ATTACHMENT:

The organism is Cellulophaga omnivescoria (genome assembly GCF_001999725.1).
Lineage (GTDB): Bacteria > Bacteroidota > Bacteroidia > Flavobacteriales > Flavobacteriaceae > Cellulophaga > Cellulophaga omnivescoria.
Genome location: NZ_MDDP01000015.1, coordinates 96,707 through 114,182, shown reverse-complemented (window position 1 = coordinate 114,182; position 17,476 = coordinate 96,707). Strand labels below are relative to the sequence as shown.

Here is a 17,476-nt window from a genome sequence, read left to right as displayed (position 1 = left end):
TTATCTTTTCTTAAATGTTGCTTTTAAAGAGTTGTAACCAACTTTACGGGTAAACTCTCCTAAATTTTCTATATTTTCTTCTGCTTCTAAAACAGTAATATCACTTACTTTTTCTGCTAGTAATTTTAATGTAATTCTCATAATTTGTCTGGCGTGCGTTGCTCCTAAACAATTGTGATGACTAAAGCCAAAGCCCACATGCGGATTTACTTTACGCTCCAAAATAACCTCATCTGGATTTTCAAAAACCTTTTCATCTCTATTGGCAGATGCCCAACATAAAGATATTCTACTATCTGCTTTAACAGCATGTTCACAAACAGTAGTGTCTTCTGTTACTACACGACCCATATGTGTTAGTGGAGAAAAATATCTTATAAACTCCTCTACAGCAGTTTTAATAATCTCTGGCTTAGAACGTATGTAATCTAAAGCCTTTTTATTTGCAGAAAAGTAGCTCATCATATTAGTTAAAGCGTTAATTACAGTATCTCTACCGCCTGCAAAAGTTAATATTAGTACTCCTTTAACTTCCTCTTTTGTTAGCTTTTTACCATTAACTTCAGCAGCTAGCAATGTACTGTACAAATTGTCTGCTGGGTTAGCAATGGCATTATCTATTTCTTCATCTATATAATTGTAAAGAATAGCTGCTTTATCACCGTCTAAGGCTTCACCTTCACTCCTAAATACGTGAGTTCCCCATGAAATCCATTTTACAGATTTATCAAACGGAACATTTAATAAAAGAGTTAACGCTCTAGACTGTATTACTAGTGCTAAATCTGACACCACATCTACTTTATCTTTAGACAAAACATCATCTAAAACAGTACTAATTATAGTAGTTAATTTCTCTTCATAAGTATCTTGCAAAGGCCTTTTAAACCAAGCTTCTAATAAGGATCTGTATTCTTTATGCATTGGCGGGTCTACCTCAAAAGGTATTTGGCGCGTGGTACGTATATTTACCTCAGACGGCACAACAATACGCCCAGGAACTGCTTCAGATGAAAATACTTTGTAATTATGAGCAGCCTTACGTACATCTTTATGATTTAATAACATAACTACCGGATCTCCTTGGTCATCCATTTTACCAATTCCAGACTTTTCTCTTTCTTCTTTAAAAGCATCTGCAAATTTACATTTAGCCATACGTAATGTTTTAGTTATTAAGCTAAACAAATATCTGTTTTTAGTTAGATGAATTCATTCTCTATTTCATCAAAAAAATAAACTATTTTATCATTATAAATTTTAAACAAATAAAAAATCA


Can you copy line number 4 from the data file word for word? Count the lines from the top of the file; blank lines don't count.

Here is a 17,476-nt window from a genome sequence, read left to right as displayed (position 1 = left end):